London – The race for space tourism by Virgin Galactic, Blue Origin and SpaceX with several rocket launches is causing a bad effect on climate and contributing to global warming, according to a study.
Researchers from the University of Cambridge and Massachusetts Institute of Technology (MIT) showed that black carbon (soot) particles emitted by rockets are almost 500 times more efficient at holding heat in the atmosphere than all other sources of soot combined (surface and aircraft) – resulting in an enhanced climate effect.
While the study revealed that the loss of total ozone due to rockets is small, current growth trends around space tourism indicate potential for future depletion of the upper stratospheric ozone layer in the Arctic in spring.
This is because pollutants from solid-fuel rockets and re-entry heating of returning spacecraft and debris are harmful to stratospheric ozone, according to the findings published in the journal “Earth’s Future”.
“Rocket launches are routinely compared to greenhouse gas and air pollutant emissions from the aircraft industry, which we demonstrate in our work is erroneous,” said Dr Eloise Marais from UCL.
“Soot particles from rocket launches have a much larger climate effect than aircraft and other Earth-bound sources, so there doesn’t need to be as many rocket launches as international flights to have a similar impact. What we really need now is a discussion amongst experts on the best strategy for regulating this rapidly growing industry,” Marais said.
To calculate the findings, the researchers collected information on the chemicals from all 103 rocket launches in 2019 from across the world, as well as data on reusable rocket and space junk re-entry. The demonstrations by space tourism entrepreneurs Virgin Galactic, Blue Origin and SpaceX and proposed yearly offerings of daily launches by Virgin Galactic.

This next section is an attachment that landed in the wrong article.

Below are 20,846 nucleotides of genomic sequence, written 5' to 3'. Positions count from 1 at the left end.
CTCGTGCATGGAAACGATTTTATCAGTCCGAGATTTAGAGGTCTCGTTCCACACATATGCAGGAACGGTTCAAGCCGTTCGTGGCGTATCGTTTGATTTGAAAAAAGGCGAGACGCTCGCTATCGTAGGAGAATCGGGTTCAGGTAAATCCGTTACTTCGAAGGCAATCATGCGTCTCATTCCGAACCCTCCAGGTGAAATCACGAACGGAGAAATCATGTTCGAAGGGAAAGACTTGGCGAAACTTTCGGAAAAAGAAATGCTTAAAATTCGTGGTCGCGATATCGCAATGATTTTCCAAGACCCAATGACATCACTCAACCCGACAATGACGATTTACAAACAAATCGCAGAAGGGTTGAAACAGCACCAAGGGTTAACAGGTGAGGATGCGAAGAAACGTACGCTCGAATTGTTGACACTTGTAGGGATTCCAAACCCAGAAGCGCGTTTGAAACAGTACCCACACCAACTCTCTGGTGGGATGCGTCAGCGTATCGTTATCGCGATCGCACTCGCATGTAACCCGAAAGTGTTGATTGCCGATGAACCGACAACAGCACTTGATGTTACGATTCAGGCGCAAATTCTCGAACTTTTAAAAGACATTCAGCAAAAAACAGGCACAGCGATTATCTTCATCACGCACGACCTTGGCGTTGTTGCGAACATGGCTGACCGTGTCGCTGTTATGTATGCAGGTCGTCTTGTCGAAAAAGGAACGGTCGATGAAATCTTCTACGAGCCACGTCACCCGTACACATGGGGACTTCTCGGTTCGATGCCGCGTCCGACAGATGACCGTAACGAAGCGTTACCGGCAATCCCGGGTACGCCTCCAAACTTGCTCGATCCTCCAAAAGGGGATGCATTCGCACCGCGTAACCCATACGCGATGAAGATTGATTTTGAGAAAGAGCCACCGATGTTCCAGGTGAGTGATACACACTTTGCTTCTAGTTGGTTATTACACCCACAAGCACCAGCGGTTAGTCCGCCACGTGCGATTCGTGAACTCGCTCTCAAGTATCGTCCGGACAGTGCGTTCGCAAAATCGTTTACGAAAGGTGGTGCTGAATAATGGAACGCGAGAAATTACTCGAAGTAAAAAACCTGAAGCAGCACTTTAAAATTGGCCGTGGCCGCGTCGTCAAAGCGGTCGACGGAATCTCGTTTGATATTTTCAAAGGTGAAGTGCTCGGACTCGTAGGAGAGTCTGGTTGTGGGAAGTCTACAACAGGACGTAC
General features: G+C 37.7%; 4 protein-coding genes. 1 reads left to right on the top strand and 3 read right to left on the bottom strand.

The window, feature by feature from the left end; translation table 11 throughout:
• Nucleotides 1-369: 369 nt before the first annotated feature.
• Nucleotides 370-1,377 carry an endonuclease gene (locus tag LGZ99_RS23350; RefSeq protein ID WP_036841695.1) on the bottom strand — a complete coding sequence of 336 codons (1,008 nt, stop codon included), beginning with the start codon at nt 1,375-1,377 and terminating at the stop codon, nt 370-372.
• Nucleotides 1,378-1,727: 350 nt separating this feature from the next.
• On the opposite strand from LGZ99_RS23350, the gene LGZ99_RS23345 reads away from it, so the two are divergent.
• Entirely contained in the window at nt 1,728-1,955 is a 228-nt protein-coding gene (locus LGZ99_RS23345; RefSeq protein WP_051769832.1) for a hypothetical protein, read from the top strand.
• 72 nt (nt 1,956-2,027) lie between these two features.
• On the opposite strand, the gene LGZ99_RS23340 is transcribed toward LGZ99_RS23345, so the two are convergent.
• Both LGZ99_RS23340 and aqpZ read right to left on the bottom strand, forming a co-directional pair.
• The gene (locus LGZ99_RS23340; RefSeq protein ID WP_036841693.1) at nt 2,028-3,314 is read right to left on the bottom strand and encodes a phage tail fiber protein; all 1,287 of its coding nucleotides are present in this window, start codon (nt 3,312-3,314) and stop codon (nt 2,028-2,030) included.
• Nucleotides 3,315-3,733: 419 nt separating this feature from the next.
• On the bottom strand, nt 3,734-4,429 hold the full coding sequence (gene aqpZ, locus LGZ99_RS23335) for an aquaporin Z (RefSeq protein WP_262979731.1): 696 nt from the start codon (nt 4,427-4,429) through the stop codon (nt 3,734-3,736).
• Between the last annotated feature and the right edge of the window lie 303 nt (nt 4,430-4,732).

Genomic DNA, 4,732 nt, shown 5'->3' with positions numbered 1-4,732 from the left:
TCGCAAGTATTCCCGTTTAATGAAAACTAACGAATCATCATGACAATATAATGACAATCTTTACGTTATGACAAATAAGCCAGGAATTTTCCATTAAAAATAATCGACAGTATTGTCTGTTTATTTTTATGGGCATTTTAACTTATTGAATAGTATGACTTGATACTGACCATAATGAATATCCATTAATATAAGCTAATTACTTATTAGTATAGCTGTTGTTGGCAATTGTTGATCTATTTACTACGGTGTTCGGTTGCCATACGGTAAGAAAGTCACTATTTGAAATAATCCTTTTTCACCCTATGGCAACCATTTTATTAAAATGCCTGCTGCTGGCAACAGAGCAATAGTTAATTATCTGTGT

These data were then incorporated into a 3D atmospheric chemistry model to explore the impact on climate and the ozone layer.
The team showed that warming due to soot is 3.9 mW m-2 from a decade of contemporary rockets, dominated by emissions from kerosene-fuelled rockets. However, this more than doubles (7.9 mW m-2) after just three years of additional emissions from space tourism launches, due to the use of kerosene by SpaceX and hybrid synthetic rubber fuels by Virgin Galactic.
Under a scenario of daily or weekly space tourism rocket launches, the impact on the stratospheric ozone layer threatens to undermine the recovery experienced after the successful implementation of the Montreal Protocol - adopted in 1987, the global ban on substances that deplete the ozone layer.
The study calls for immediate mitigation practices to regulate the environmental impact of the space launch industry to minimise harm to the stratospheric ozone layer and climate.